Early Origins of the Mania family
The surname Mania was first found in Masny in Hainaut, France where Walter De Manny, 1st Baron
(1310–1372), voyaged to England
as a soldier of fortune and esquire of Queen Philippa in 1327. He settled in the London area founding Charterhouse and took part in the Scottish wars of King Edward III, eventually rising to be in command of the English fleet. He was later captured and thrown into prison at Saint-Jean-d'Angély but was able to escape. Upon his eventual return to England
, he founded Charterhouse in London in 1349. His daughter Anne Hastings, Countess of Pembroke and 2nd Baroness Manny (1355–1384) succeeded him in 1375 and shortly before her death, she was invested as a Lady of the Garter.
Early History of the Mania family
This web page shows only a small excerpt of our Mania research.Another 325 words (23 lines of text) covering the years 1357, 1362, 1389, 1372, 1389, 1641, 1706, 1st , 1608, 1676 and 1706 are included under the topic Early Mania History in all our PDF Extended History products and printed products wherever possible.
Mania Spelling Variations
It is only in the last few hundred
years that the English language has been standardized. For that reason, Anglo-Norman surnames like Mania are characterized by many spelling variations
. Scribes and monks in the Middle Ages spelled names they sounded, so it is common to find several variations that refer to a single person. As the English language changed and incorporated elements of other European languages such as Norman French and Latin, even literate people regularly changed the spelling of their names. The variations of the name Mania include Mayney, Maney, Many, Mainey, Mainy, Manie, Maynie, Mainie, Mainy, Meny, Meyney, Meney and many more.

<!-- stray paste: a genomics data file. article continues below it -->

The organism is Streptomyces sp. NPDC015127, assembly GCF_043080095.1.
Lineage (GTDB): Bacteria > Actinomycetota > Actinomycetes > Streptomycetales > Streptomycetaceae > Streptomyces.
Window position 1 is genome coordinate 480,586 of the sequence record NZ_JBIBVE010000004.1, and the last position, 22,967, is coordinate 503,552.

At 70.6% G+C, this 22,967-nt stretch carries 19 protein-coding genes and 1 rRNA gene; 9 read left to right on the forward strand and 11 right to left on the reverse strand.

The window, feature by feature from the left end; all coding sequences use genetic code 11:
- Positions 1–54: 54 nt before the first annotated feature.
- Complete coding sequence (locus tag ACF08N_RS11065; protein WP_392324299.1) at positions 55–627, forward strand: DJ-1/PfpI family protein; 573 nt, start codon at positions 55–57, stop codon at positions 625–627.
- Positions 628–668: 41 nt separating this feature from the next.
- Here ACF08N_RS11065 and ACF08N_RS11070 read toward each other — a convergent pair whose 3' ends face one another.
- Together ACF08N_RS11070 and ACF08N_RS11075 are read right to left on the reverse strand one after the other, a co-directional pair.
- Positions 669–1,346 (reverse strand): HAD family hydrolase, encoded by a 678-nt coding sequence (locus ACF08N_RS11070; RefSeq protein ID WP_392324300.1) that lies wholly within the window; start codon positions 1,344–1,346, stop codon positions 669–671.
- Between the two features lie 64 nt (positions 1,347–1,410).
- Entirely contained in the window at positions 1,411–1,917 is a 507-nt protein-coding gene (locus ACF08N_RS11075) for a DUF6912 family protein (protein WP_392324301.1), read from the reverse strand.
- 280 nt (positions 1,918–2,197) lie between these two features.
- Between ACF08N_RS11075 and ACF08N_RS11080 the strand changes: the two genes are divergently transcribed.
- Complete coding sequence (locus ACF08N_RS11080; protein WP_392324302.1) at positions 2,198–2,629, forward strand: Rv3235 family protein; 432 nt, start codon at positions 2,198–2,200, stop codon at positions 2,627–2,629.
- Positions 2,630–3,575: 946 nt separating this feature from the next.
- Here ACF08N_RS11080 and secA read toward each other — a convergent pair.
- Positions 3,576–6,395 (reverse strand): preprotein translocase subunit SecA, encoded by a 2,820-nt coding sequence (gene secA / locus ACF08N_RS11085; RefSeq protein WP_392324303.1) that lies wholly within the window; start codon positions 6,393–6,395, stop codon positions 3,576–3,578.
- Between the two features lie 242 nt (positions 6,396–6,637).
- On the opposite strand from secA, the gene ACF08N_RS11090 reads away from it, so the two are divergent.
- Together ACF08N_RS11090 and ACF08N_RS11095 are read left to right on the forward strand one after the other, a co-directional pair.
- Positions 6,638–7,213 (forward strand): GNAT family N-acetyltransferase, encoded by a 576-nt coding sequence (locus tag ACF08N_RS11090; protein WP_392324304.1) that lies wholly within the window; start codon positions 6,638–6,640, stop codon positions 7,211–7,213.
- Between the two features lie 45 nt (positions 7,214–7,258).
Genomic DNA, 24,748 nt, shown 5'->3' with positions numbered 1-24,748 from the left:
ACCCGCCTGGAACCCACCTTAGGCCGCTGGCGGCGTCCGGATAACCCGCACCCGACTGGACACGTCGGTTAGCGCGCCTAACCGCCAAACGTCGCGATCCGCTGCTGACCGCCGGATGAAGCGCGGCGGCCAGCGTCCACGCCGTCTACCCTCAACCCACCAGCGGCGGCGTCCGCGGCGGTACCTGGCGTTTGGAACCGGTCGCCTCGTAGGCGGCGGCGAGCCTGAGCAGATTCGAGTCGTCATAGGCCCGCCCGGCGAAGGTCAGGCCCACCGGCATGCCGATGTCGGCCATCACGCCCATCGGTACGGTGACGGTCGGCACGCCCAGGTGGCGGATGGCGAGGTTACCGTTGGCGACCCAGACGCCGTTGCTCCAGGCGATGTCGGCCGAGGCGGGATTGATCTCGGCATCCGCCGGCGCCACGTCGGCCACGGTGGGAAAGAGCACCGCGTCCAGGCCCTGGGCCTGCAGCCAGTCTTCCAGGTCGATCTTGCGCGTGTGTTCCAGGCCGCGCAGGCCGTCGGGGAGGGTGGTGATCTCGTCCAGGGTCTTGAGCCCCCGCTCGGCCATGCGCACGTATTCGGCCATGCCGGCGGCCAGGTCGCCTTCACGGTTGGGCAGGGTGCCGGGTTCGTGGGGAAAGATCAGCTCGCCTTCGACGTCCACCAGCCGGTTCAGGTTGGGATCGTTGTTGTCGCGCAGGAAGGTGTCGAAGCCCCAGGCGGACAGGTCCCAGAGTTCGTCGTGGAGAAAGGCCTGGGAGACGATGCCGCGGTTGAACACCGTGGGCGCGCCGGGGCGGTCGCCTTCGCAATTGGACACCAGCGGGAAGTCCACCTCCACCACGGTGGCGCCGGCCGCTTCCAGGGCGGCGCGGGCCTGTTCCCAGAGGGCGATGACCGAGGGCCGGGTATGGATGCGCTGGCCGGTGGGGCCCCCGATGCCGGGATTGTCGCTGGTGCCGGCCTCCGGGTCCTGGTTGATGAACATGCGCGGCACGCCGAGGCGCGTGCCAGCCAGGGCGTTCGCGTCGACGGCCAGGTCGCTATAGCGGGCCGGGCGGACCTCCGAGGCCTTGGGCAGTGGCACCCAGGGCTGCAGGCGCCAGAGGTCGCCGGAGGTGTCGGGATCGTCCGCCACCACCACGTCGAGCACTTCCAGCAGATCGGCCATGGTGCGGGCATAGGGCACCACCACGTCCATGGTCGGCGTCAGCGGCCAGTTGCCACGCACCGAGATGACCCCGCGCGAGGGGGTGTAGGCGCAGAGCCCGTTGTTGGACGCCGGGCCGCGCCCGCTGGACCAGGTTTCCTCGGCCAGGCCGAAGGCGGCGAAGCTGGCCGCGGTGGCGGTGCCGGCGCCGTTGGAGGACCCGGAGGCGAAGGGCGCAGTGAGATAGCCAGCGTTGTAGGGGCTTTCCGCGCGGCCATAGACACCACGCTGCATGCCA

Early Notables of the Mania family (pre 1700)
Another 23 words (2 lines of text) are included under the topic Early Mania Notables in all our PDF Extended History products and printed products wherever possible.
Migration of the Mania family to the New World and Oceana
Faced with the chaos present in England
at that time, many English families looked towards the open frontiers of the New World with its opportunities to escape oppression and starvation. People migrated to North America, as well as Australia
in droves, paying exorbitant rates for passages in cramped, unsafe ships. Many of the settlers did not make the long passage alive, but those who did see the shores of North America were welcomed with great opportunity. Many of the families that came from England
went on to make essential contributions to the emerging nations of Canada and the United States. Some of the first immigrants to cross the Atlantic and come to North America carried the name Mania, or a variant listed above:
Mania Settlers in United States in the 19th Century
- Francisco Mania, aged 59, who arrived in New Orleans, La in 1841 CITATION[CLOSE]
Filby, P. William, Meyer, Mary K., Passenger and immigration lists index : a guide to published arrival records of about 500,000 passengers who came to the United States and Canada in the seventeenth, eighteenth, and nineteenth centuries. 1982-1985 Cumulated Supplements in Four Volumes Detroit, Mich. : Gale Research Co., 1985, Print (ISBN 0-8103-1795-8)
Contemporary Notables of the name Mania (post 1700)
- Wawczyn Mania, American politician, Candidate for New York State Assembly from Erie County 6th District, 1911 CITATION[CLOSE]
The Political Graveyard: Alphabetical Name Index. (Retrieved 2015, October 8) . Retrieved from http://politicalgraveyard.com/alpha/index.html